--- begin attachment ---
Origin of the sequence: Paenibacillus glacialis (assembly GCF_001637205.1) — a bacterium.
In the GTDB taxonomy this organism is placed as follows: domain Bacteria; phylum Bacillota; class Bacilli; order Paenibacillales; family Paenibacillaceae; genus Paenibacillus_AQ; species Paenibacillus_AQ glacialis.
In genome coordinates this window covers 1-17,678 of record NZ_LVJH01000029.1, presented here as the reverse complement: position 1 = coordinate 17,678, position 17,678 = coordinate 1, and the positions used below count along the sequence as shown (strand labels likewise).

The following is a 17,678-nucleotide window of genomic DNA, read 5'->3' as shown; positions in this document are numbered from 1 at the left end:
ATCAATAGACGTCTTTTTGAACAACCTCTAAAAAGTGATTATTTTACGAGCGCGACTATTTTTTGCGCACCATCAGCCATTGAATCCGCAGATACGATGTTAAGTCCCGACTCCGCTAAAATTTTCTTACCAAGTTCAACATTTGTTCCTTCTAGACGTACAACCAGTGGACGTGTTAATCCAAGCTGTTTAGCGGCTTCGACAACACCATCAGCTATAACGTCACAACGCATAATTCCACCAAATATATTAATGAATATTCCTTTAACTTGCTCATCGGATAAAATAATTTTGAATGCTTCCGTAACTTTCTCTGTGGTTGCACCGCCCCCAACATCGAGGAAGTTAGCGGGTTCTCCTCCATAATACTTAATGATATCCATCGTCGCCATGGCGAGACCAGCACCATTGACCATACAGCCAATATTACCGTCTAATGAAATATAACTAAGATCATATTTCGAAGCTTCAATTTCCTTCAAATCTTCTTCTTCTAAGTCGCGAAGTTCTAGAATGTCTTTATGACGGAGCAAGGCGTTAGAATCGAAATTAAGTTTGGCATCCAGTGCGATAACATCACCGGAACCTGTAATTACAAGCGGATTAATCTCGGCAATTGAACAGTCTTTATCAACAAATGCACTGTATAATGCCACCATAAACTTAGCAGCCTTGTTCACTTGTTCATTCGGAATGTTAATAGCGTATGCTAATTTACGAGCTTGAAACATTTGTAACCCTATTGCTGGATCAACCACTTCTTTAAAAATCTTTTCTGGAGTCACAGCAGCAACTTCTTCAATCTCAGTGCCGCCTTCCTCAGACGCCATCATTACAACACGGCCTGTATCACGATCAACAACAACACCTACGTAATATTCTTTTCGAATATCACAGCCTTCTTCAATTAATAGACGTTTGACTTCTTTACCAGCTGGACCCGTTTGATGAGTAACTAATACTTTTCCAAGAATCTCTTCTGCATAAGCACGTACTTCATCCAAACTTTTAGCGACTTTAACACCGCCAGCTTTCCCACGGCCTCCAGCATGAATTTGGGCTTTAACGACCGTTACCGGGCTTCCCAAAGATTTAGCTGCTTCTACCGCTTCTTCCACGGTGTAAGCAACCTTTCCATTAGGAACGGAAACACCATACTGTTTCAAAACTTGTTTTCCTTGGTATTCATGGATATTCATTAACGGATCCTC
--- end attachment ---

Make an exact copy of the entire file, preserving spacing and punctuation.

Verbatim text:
Origin of the sequence: Paenibacillus glacialis (assembly GCF_001637205.1) — a bacterium.
In the GTDB taxonomy this organism is placed as follows: domain Bacteria; phylum Bacillota; class Bacilli; order Paenibacillales; family Paenibacillaceae; genus Paenibacillus_AQ; species Paenibacillus_AQ glacialis.
In genome coordinates this window covers 1-17,678 of record NZ_LVJH01000029.1, presented here as the reverse complement: position 1 = coordinate 17,678, position 17,678 = coordinate 1, and the positions used below count along the sequence as shown (strand labels likewise).

The following is a 17,678-nucleotide window of genomic DNA, read 5'->3' as shown; positions in this document are numbered from 1 at the left end:
ATCAATAGACGTCTTTTTGAACAACCTCTAAAAAGTGATTATTTTACGAGCGCGACTATTTTTTGCGCACCATCAGCCATTGAATCCGCAGATACGATGTTAAGTCCCGACTCCGCTAAAATTTTCTTACCAAGTTCAACATTTGTTCCTTCTAGACGTACAACCAGTGGACGTGTTAATCCAAGCTGTTTAGCGGCTTCGACAACACCATCAGCTATAACGTCACAACGCATAATTCCACCAAATATATTAATGAATATTCCTTTAACTTGCTCATCGGATAAAATAATTTTGAATGCTTCCGTAACTTTCTCTGTGGTTGCACCGCCCCCAACATCGAGGAAGTTAGCGGGTTCTCCTCCATAATACTTAATGATATCCATCGTCGCCATGGCGAGACCAGCACCATTGACCATACAGCCAATATTACCGTCTAATGAAATATAACTAAGATCATATTTCGAAGCTTCAATTTCCTTCAAATCTTCTTCTTCTAAGTCGCGAAGTTCTAGAATGTCTTTATGACGGAGCAAGGCGTTAGAATCGAAATTAAGTTTGGCATCCAGTGCGATAACATCACCGGAACCTGTAATTACAAGCGGATTAATCTCGGCAATTGAACAGTCTTTATCAACAAATGCACTGTATAATGCCACCATAAACTTAGCAGCCTTGTTCACTTGTTCATTCGGAATGTTAATAGCGTATGCTAATTTACGAGCTTGAAACATTTGTAACCCTATTGCTGGATCAACCACTTCTTTAAAAATCTTTTCTGGAGTCACAGCAGCAACTTCTTCAATCTCAGTGCCGCCTTCCTCAGACGCCATCATTACAACACGGCCTGTATCACGATCAACAACAACACCTACGTAATATTCTTTTCGAATATCACAGCCTTCTTCAATTAATAGACGTTTGACTTCTTTACCAGCTGGACCCGTTTGATGAGTAACTAATACTTTTCCAAGAATCTCTTCTGCATAAGCACGTACTTCATCCAAACTTTTAGCGACTTTAACACCGCCAGCTTTCCCACGGCCTCCAGCATGAATTTGGGCTTTAACGACCGTTACCGGGCTTCCCAAAGATTTAGCTGCTTCTACCGCTTCTTCCACGGTGTAAGCAACCTTTCCATTAGGAACGGAAACACCATACTGTTTCAAAACTTGTTTTCCTTGGTATTCATGGATATTCATTAACGGATCCTC